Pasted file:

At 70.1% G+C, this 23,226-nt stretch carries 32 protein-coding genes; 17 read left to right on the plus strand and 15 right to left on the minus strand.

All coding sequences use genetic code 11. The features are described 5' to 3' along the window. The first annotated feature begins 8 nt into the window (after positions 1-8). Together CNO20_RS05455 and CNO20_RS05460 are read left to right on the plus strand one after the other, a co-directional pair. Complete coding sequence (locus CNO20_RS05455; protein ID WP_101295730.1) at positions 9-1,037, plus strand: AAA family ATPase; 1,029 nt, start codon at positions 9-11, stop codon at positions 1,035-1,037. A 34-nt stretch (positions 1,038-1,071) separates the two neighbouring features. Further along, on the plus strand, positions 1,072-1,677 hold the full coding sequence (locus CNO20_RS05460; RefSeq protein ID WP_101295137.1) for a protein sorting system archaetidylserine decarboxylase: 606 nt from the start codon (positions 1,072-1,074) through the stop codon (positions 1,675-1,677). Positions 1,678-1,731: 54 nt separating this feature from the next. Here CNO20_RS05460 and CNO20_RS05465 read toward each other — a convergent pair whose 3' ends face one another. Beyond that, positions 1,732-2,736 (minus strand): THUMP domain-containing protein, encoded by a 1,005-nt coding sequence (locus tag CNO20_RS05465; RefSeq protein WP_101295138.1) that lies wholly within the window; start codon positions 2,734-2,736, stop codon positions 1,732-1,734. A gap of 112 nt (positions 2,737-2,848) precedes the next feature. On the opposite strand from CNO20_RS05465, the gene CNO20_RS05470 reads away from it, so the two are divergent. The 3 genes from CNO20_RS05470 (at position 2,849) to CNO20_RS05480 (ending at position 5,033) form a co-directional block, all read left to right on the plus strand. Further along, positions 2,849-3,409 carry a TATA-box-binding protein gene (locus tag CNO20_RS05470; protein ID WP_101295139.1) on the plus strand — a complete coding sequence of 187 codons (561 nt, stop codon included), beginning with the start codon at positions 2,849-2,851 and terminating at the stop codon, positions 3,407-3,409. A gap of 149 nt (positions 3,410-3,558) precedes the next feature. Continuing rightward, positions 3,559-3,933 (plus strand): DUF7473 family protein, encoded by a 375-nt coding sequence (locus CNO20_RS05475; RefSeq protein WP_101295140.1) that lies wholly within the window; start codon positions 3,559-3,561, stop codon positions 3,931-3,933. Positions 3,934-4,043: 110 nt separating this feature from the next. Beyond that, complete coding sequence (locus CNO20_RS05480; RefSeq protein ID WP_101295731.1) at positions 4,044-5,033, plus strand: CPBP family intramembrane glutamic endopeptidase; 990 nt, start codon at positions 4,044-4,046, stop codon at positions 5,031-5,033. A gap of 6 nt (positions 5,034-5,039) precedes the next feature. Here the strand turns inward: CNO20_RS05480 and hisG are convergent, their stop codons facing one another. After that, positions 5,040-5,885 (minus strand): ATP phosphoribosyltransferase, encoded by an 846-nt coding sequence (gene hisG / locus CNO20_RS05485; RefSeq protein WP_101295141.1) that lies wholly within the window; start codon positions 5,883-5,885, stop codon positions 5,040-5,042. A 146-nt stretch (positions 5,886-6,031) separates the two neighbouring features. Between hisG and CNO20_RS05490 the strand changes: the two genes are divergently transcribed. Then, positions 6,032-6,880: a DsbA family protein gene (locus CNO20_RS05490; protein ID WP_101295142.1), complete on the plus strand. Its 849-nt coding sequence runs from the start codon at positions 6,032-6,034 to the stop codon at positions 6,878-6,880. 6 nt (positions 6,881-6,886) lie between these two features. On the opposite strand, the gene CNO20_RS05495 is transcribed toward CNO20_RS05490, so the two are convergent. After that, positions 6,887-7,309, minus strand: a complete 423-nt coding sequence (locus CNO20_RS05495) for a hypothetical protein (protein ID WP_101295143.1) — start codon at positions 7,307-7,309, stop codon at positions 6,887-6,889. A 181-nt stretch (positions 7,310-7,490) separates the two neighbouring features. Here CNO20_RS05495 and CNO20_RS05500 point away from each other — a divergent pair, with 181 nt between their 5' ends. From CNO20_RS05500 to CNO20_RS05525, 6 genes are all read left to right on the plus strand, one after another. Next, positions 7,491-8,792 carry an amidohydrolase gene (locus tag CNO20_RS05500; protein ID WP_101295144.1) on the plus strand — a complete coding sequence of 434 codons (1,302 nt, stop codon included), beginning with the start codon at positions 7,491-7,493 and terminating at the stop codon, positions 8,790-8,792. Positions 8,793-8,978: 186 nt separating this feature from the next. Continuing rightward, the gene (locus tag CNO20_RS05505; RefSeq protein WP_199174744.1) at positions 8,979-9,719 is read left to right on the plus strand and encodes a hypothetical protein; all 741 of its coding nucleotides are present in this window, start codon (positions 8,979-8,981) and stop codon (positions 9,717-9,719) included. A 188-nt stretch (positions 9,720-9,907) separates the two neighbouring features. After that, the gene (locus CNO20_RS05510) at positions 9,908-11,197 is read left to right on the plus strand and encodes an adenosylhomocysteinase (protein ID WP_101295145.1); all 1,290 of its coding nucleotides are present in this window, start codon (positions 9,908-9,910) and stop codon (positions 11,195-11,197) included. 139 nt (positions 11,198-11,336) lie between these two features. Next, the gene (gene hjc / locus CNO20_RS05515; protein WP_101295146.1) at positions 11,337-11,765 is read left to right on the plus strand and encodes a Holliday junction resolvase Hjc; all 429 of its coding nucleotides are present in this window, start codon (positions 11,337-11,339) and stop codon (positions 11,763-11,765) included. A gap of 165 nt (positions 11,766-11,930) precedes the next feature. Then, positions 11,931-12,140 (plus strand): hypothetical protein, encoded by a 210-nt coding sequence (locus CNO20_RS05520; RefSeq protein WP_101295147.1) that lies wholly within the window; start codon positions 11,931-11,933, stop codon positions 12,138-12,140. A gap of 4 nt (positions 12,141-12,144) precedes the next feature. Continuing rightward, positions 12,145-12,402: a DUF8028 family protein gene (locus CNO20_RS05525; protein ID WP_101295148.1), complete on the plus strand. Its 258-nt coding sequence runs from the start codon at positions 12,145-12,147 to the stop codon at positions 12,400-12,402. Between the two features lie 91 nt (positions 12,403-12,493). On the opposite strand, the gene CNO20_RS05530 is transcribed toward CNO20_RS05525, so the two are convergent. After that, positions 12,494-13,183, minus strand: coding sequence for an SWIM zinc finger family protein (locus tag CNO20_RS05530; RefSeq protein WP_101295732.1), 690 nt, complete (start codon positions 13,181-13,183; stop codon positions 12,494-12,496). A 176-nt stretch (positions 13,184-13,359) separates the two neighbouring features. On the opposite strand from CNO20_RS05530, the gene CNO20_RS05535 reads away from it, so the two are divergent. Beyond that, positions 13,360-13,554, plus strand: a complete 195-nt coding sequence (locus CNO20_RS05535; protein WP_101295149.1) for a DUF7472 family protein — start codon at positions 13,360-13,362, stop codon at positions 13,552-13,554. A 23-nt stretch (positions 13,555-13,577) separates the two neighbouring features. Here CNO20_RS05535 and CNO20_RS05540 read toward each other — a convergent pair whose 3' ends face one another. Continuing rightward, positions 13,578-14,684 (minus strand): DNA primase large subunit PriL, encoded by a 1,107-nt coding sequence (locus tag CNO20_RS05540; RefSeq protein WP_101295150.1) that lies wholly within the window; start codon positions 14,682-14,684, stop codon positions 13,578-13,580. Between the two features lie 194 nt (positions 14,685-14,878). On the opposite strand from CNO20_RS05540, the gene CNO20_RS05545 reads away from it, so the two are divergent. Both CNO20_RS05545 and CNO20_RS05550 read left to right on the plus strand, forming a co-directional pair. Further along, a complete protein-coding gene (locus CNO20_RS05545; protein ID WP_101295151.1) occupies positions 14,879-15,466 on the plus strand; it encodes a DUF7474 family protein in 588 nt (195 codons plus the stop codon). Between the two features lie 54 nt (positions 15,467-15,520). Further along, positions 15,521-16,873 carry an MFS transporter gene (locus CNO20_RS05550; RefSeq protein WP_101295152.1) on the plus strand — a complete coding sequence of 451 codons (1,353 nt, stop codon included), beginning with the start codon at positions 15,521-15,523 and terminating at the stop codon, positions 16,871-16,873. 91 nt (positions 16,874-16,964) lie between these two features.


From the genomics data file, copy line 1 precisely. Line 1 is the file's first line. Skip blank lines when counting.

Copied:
At 70.1% G+C, this 23,226-nt stretch carries 32 protein-coding genes; 17 read left to right on the plus strand and 15 right to left on the minus strand.